Abstract: The construction industry is characterized by high-energy consumption and intensive-carbon emissions. With the promotion of energy-saving technologies in buildings combined with concerns for global-warming, there has been a gradual shift in energy conservation requirements from the operation stage to the construction stage. This shift is primarily delivered through the use of improved materials and technologies implemented during the building construction stage. Building industrialization is an innovative construction approach that has experienced rapid up-take in China. The use of prefabricated components in building construction is now a key feature of the building industrialization process, and thus warrants greater attention in terms of its energy consumption and carbon emission. This paper utilizes a process-based method to assess carbon emissions during the prefabrication manufacturing process in offsite factories. A life cycle assessment is applied to a case study concerning a prefabricated concrete interior wall board. Carbon sources during the manufacturing process is identified and the carbon emissions are quantified using a factor method. The results show that carbon emissions from the interior prefabricated concrete wallboard of volume 0.609 m3 is 427 kg, with the vast majority of the emissions originating from building materials, at 96.2%. The carbon emissions from electricity consumption constitutes 3.65%, and that from workers make up only 0.16%. The findings of this study offer a carbon emission benchmark for building industrialization, which in turn serve as a solid data foundation for carbon assessment of prefabricated buildings in China.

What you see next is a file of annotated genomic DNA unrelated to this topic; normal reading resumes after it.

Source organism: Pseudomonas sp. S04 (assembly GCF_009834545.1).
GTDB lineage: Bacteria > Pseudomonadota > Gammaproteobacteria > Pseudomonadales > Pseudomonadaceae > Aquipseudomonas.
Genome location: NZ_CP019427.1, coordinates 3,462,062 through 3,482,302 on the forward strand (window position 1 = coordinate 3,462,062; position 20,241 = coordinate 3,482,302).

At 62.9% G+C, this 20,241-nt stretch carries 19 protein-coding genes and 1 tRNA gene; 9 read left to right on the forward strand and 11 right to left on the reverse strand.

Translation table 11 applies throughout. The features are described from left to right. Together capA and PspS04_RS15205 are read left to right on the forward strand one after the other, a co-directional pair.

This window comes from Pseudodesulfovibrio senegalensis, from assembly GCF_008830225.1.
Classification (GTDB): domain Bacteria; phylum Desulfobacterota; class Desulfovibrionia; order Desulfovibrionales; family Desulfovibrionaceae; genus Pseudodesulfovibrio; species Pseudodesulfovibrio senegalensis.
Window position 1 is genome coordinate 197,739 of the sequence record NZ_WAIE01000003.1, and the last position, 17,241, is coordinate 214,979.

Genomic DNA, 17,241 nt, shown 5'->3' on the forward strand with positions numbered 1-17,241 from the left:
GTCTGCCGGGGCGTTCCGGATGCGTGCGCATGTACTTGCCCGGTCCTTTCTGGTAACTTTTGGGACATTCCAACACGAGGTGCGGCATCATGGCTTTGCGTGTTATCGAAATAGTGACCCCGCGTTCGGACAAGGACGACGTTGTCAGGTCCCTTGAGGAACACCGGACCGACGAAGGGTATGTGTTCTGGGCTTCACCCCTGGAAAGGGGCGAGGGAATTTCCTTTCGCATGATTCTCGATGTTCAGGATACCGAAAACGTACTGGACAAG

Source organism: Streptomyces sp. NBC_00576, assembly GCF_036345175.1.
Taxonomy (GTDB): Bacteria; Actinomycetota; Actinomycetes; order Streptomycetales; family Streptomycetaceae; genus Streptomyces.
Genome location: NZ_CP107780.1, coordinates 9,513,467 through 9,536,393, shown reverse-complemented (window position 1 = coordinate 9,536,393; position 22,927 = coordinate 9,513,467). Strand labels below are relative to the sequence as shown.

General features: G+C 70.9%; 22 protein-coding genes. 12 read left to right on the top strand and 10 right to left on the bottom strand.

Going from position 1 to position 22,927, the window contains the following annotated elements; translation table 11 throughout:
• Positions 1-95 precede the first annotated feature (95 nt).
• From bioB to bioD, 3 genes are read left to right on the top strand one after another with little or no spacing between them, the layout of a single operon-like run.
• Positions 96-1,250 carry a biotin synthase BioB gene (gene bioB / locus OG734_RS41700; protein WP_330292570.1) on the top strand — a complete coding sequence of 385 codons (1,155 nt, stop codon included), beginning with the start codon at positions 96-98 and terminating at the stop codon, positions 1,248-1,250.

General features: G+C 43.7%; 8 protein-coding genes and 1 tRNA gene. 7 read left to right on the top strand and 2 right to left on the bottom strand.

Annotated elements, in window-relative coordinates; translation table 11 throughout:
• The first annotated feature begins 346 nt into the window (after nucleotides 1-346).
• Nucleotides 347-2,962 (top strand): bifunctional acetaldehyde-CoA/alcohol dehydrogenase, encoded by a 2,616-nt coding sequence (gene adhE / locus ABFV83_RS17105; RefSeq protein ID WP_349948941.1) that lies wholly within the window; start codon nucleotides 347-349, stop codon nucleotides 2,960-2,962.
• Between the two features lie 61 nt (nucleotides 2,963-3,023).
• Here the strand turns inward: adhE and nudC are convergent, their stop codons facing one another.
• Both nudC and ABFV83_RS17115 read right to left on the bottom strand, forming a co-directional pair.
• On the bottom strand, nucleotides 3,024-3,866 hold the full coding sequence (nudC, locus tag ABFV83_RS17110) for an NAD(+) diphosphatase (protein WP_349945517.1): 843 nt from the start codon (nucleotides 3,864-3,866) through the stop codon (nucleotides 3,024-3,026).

Full Text

Published Version
Open DOI Link

Get access to 115M+ research papers

Discover from 40M+ Open access, 2M+ Pre-prints, 9.5M Topics and 32K+ Journals.

Sign Up Now! It's FREE

Talk to us

Join us for a 30 min session where you can share your feedback and ask us any queries you have

Schedule a call